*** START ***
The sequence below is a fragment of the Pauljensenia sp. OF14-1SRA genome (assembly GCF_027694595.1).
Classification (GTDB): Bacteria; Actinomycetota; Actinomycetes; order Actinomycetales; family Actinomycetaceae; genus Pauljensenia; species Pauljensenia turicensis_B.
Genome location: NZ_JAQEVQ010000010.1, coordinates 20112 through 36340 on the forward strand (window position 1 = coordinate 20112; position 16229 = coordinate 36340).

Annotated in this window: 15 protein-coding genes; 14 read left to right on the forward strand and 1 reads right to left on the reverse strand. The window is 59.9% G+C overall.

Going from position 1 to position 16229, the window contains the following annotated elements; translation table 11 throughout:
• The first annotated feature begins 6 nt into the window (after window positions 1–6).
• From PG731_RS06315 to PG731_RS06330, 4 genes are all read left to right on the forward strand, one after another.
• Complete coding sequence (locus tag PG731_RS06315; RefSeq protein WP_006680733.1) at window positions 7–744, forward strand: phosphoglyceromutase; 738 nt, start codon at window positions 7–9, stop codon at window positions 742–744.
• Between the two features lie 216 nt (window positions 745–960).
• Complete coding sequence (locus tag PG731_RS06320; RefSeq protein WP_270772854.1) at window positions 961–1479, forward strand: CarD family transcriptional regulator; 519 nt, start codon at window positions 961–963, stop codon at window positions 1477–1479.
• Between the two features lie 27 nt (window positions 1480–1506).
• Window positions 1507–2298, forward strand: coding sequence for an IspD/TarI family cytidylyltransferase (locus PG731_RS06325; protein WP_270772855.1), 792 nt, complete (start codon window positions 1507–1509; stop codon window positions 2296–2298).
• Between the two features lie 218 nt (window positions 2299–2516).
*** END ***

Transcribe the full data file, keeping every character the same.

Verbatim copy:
The sequence below is a fragment of the Pauljensenia sp. OF14-1SRA genome (assembly GCF_027694595.1).
Classification (GTDB): Bacteria; Actinomycetota; Actinomycetes; order Actinomycetales; family Actinomycetaceae; genus Pauljensenia; species Pauljensenia turicensis_B.
Genome location: NZ_JAQEVQ010000010.1, coordinates 20112 through 36340 on the forward strand (window position 1 = coordinate 20112; position 16229 = coordinate 36340).

Annotated in this window: 15 protein-coding genes; 14 read left to right on the forward strand and 1 reads right to left on the reverse strand. The window is 59.9% G+C overall.

Going from position 1 to position 16229, the window contains the following annotated elements; translation table 11 throughout:
• The first annotated feature begins 6 nt into the window (after window positions 1–6).
• From PG731_RS06315 to PG731_RS06330, 4 genes are all read left to right on the forward strand, one after another.
• Complete coding sequence (locus tag PG731_RS06315; RefSeq protein WP_006680733.1) at window positions 7–744, forward strand: phosphoglyceromutase; 738 nt, start codon at window positions 7–9, stop codon at window positions 742–744.
• Between the two features lie 216 nt (window positions 745–960).
• Complete coding sequence (locus tag PG731_RS06320; RefSeq protein WP_270772854.1) at window positions 961–1479, forward strand: CarD family transcriptional regulator; 519 nt, start codon at window positions 961–963, stop codon at window positions 1477–1479.
• Between the two features lie 27 nt (window positions 1480–1506).
• Window positions 1507–2298, forward strand: coding sequence for an IspD/TarI family cytidylyltransferase (locus PG731_RS06325; protein WP_270772855.1), 792 nt, complete (start codon window positions 1507–1509; stop codon window positions 2296–2298).
• Between the two features lie 218 nt (window positions 2299–2516).